"From the very beginning we proposed to coordinate our actions to avoid the questions ‘who aims at the right targets and who does not," Lavrov said. "We proposed a joint and honest process, but our proposals have been invariably rejected. The only agreement with the United States is the memorandum on the prevention of air incidents. It applies to all members of the US-led coalition, so the United States bears responsibility for this - for ensuring the compliance with all the related procedures by all who flies there under the US command."
"This also applies to Turkey which periodically brings unfounded accusations, although it is the American coalition member and should observe the Russian-American memorandum," he said. "We have once again reminded the United States of this."
In October 2015, US and Russian military officials signed a memorandum of understanding that includes steps their pilots should take to avoid an inadvertent clash over Syria as they carry out separate air strikes against armed groups, the Pentagon reported. The issue of aircraft safety was raised after Russia started bombing targets in Syria in September. Russia conducts an operation against terrorists in Syria since September 30, 2015 at the request of Syrian President Bashar Assad. The operation involves aircraft moved to the Khmeimim airbase in Syria, including the latest Sukhoi Su-34 and Su-35 bombers. In addition, Long Range Aviation planes have been delivering strikes against terrorists since the middle of November last year.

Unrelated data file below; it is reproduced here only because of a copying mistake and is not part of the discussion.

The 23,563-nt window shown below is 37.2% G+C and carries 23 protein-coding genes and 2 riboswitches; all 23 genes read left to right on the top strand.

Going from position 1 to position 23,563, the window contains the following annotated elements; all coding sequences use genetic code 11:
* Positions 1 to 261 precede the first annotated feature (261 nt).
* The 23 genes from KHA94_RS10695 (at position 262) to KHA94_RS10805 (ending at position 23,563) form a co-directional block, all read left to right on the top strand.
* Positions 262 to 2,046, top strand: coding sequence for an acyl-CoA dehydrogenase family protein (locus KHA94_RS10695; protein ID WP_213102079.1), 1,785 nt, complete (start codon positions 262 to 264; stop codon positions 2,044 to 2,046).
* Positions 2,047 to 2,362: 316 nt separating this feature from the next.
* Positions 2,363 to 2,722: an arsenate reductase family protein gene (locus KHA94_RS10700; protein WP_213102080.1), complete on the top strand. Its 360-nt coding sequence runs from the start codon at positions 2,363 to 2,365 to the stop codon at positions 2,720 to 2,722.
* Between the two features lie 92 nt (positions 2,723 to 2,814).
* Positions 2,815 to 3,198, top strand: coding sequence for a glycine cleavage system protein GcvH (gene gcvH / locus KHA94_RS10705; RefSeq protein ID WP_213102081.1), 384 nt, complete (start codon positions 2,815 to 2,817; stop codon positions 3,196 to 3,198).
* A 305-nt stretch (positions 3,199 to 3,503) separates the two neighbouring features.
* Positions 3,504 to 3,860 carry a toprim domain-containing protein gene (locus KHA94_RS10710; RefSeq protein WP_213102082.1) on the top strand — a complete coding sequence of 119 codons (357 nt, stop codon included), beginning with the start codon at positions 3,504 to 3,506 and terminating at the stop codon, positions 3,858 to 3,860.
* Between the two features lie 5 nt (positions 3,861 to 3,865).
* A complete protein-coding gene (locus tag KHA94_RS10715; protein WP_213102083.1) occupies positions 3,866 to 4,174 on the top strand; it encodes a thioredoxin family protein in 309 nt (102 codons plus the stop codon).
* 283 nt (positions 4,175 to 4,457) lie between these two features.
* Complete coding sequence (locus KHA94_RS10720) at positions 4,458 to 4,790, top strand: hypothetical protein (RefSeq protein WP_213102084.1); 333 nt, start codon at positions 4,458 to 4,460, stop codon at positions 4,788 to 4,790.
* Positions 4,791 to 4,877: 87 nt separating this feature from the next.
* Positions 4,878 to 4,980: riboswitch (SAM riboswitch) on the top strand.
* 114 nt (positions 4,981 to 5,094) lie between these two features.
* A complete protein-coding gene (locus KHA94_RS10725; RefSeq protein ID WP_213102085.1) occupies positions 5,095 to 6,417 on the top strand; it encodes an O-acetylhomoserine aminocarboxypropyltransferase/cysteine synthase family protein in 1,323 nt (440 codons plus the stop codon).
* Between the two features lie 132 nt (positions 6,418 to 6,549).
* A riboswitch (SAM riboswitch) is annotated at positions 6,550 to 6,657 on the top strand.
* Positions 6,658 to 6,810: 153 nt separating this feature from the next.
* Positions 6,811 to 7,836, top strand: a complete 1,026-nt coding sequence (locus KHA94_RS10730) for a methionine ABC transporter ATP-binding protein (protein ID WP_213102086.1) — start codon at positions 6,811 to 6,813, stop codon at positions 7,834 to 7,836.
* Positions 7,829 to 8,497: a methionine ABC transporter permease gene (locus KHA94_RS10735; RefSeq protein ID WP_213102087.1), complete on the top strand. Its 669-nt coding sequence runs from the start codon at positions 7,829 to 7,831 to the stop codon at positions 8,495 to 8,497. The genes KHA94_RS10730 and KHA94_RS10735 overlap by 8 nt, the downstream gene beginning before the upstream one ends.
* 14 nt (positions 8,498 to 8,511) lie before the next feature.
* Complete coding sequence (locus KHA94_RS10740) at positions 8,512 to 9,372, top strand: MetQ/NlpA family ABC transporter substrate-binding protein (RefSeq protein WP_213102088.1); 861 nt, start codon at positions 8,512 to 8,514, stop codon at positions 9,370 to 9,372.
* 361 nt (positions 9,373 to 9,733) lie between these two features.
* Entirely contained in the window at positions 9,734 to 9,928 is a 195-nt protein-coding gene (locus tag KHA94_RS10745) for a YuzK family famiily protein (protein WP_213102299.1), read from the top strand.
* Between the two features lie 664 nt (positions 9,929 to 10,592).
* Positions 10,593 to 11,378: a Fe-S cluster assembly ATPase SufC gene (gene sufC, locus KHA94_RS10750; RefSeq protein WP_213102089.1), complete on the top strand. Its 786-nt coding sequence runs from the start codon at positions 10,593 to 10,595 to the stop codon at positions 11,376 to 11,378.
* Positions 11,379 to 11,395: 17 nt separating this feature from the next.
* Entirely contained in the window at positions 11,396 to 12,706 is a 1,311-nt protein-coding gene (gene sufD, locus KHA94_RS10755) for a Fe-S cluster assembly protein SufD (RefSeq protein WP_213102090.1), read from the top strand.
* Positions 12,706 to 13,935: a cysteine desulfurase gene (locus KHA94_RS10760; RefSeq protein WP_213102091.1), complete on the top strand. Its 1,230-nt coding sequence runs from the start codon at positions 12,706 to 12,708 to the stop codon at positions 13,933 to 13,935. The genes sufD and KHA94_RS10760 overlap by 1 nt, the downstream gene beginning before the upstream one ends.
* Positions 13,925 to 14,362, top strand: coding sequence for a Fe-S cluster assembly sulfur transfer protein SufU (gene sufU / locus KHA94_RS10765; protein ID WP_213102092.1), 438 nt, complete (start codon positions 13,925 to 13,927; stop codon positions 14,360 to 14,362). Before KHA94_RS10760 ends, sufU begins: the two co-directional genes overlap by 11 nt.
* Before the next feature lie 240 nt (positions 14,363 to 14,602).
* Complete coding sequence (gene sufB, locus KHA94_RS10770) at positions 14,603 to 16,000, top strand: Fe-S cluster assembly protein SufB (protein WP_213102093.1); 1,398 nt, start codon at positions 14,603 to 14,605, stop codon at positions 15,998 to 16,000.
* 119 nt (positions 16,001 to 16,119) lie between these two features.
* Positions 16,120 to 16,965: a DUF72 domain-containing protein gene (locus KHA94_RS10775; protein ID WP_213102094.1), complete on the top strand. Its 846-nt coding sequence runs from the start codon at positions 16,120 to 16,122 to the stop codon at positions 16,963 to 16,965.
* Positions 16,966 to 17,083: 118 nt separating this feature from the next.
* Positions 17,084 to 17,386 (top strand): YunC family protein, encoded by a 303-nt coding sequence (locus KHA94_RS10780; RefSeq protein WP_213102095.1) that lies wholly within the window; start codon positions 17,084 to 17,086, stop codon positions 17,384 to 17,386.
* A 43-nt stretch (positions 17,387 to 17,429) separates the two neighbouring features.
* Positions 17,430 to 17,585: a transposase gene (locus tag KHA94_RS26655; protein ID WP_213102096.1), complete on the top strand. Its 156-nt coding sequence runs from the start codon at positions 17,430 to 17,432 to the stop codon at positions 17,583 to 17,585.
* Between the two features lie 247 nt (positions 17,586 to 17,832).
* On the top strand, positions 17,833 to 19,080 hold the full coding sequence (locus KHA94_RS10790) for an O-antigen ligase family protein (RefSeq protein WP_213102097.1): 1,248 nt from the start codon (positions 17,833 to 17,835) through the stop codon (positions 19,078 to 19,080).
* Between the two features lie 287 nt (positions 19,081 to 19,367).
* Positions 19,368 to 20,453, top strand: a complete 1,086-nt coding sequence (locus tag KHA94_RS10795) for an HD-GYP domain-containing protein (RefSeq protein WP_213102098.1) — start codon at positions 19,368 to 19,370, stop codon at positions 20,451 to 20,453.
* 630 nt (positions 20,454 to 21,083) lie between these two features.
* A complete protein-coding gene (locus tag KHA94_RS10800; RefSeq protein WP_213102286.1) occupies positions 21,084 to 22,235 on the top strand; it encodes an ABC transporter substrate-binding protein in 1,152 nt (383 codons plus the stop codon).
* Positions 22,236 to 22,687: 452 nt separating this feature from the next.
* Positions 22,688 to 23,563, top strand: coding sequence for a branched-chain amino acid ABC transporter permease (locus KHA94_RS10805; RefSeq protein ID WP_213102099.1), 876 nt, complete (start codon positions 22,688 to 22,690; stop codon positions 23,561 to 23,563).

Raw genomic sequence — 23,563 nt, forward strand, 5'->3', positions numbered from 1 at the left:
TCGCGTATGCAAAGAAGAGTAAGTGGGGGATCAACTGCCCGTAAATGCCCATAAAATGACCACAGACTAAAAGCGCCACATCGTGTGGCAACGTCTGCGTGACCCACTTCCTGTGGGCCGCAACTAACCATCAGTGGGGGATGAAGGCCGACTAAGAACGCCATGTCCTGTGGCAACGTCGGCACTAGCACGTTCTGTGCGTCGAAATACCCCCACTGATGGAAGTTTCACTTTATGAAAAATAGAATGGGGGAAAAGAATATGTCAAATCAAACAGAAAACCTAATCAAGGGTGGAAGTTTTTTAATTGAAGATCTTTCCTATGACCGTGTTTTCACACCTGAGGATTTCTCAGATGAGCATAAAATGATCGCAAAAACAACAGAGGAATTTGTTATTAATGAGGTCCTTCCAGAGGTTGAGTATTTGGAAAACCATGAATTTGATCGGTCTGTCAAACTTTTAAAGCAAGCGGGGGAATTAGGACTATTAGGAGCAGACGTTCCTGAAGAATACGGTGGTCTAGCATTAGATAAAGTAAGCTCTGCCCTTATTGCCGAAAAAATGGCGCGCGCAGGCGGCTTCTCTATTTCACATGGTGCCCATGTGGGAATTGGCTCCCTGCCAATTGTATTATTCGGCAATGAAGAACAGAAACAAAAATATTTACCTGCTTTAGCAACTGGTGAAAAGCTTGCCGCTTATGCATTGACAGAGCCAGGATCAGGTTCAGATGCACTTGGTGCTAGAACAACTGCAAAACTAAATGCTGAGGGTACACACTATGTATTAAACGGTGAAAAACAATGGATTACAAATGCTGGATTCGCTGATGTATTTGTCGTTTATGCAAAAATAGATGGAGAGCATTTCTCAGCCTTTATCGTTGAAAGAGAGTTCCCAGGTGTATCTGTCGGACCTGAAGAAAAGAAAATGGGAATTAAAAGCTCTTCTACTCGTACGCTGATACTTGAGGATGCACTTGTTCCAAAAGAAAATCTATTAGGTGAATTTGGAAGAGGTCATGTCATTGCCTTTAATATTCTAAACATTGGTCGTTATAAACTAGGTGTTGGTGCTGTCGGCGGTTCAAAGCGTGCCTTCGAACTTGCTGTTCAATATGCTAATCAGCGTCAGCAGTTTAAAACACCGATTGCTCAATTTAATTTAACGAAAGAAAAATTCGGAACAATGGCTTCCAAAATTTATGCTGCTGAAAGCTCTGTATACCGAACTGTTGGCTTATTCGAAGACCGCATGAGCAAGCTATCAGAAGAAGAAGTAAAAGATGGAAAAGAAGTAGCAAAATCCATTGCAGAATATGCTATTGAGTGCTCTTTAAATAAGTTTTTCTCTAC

As of January 15, 2015, the Russian Aerospace Force had conducted 5,662 sorties, of which 145 had been handled by long-range bombers. In addition, some of the strikes using Kalibr cruise missiles had been delivered by Russian Navy ships from the Caspian and Mediterranean seas. Russia is not going to join the ground operation in Syria.